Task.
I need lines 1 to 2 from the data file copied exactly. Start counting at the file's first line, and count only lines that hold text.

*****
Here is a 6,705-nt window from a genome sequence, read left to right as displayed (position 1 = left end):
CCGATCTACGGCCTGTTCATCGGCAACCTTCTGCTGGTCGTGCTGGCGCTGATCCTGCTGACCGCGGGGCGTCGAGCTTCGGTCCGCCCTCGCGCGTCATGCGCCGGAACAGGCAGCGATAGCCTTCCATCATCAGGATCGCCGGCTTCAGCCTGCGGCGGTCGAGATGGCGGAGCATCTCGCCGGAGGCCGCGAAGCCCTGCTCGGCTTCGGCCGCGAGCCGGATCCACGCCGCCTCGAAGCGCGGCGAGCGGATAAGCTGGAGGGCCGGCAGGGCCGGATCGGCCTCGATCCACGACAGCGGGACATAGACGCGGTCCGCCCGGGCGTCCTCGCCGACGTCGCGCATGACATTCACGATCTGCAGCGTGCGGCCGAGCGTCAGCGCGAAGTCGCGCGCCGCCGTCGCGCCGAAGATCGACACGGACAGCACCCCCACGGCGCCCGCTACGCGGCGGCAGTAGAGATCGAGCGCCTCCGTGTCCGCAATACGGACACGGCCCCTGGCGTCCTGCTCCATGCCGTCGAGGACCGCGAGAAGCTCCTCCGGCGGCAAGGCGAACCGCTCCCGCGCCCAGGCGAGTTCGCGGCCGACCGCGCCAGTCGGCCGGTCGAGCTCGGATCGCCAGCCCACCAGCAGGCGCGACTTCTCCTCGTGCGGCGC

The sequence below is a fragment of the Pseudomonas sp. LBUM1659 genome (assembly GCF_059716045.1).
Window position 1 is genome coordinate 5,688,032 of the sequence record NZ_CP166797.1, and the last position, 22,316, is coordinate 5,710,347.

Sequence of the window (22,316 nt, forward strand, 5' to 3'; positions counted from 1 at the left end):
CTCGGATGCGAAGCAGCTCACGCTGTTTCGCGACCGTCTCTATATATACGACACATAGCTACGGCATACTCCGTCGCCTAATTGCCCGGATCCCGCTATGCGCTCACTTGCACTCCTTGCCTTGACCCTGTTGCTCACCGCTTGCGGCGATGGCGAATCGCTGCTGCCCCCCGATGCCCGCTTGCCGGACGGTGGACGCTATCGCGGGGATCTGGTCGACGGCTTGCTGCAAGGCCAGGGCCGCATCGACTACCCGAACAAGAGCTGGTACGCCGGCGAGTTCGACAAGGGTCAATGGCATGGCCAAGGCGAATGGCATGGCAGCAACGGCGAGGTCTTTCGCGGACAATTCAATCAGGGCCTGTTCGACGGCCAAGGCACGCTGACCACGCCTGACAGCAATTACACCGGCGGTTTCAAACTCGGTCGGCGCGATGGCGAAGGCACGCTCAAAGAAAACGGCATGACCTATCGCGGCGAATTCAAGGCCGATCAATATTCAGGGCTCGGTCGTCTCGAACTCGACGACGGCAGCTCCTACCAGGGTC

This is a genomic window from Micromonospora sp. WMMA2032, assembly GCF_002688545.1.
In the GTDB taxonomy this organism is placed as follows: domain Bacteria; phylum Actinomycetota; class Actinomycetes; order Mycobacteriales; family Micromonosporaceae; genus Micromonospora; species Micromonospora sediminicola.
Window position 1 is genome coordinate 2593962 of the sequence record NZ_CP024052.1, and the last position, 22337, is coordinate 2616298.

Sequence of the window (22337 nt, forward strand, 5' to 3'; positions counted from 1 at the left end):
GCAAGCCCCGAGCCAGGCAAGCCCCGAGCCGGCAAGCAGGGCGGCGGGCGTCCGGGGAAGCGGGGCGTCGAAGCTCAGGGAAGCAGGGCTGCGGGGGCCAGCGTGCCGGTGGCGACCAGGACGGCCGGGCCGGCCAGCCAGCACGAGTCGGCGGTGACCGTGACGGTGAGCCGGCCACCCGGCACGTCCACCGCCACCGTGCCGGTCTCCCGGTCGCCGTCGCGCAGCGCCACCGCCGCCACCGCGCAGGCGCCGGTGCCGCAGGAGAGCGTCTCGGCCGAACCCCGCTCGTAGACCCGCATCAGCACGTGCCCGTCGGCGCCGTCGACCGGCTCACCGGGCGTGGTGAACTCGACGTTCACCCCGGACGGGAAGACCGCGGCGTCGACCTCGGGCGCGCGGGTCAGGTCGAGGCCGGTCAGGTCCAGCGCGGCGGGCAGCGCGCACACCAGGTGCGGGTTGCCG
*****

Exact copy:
Here is a 6,705-nt window from a genome sequence, read left to right as displayed (position 1 = left end):
CCGATCTACGGCCTGTTCATCGGCAACCTTCTGCTGGTCGTGCTGGCGCTGATCCTGCTGACCGCGGGGCGTCGAGCTTCGGTCCGCCCTCGCGCGTCATGCGCCGGAACAGGCAGCGATAGCCTTCCATCATCAGGATCGCCGGCTTCAGCCTGCGGCGGTCGAGATGGCGGAGCATCTCGCCGGAGGCCGCGAAGCCCTGCTCGGCTTCGGCCGCGAGCCGGATCCACGCCGCCTCGAAGCGCGGCGAGCGGATAAGCTGGAGGGCCGGCAGGGCCGGATCGGCCTCGATCCACGACAGCGGGACATAGACGCGGTCCGCCCGGGCGTCCTCGCCGACGTCGCGCATGACATTCACGATCTGCAGCGTGCGGCCGAGCGTCAGCGCGAAGTCGCGCGCCGCCGTCGCGCCGAAGATCGACACGGACAGCACCCCCACGGCGCCCGCTACGCGGCGGCAGTAGAGATCGAGCGCCTCCGTGTCCGCAATACGGACACGGCCCCTGGCGTCCTGCTCCATGCCGTCGAGGACCGCGAGAAGCTCCTCCGGCGGCAAGGCGAACCGCTCCCGCGCCCAGGCGAGTTCGCGGCCGACCGCGCCAGTCGGCCGGTCGAGCTCGGATCGCCAGCCCACCAGCAGGCGCGACTTCTCCTCGTGCGGCGC